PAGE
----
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Chapter IV: The Lactose Permease System of Escherichia coli

Eugene P. Kennedy


The discovery of a specific system for the transport and accumulation of β-galactosides in Escherichia coli was reported in a preliminary account by Cohen and Rickenberg (1955). This was soon followed by a more complete description (Rickenberg et al., 1956) which made it clear that the transport system is an integral part of the mechanisms by which lactose is utilized in this organism. The 1956 paper also included a formal definition of the concept of permeases, introducing a terminology which was later to prove a source of controversy.

The independent studies of Pardee (1957) led to the finding in E. coli of a system for the accumulation of melibiose, an α-galactoside, and it was recognized that this system was identical with that described by Rickenberg et al. (1956). Later work led to the finding of a second transport system for melibiose, distinct from the lac system, (Prestidge and Pardee, 1965; Ganesan and Rotman, 1966).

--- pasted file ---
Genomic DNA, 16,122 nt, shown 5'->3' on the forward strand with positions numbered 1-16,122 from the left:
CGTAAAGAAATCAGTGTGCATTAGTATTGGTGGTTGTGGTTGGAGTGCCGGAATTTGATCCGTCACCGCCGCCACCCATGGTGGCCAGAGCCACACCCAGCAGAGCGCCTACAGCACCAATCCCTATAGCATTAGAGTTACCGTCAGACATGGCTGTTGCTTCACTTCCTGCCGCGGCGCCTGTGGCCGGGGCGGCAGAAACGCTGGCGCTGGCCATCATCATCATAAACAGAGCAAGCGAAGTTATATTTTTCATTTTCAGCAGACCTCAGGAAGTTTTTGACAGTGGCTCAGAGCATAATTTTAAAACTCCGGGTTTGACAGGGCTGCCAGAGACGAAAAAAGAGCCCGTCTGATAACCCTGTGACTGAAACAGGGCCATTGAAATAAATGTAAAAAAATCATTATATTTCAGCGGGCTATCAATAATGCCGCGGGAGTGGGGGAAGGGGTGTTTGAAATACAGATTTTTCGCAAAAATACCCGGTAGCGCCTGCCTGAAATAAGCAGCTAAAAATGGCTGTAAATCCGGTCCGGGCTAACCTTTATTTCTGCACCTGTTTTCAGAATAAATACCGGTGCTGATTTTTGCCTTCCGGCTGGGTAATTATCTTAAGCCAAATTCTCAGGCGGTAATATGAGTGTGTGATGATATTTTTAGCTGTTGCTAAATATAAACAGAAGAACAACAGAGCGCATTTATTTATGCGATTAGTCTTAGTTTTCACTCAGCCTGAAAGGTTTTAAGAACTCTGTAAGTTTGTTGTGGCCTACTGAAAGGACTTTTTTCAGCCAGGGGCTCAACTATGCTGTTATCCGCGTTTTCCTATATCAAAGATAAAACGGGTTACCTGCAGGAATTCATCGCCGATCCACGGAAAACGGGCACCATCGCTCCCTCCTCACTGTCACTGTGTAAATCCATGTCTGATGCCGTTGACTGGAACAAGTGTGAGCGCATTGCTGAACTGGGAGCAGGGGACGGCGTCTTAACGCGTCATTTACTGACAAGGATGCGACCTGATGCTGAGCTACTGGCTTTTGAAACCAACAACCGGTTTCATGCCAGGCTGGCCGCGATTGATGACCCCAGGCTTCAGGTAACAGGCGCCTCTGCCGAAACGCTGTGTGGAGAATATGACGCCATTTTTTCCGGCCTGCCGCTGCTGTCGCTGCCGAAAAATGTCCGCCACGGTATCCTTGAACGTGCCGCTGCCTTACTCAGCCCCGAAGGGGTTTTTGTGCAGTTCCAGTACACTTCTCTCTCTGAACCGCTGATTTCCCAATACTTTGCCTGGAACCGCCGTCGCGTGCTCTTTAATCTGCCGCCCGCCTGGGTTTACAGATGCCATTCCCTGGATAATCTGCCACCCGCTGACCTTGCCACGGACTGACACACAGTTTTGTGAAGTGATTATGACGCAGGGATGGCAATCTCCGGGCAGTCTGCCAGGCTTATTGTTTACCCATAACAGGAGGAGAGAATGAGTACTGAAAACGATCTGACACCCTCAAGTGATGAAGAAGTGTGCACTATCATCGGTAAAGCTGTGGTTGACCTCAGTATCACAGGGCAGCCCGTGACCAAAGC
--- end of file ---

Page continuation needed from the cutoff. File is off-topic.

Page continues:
In the original definition of permease this term was applied to the entire transport system (Rickenberg et al., 1956). A permease was defined as a system, protein in nature, resembling an enzyme in its properties of steric specificity and kinetics, that functions in the catalytic transfer of a substrate across the osmotic barrier of the cell. The authors explicitly stated that this definition did not make any assumptions about the mode of action of the permease, but did involve two essential hypotheses: first, that permease-catalyzed transport involves...

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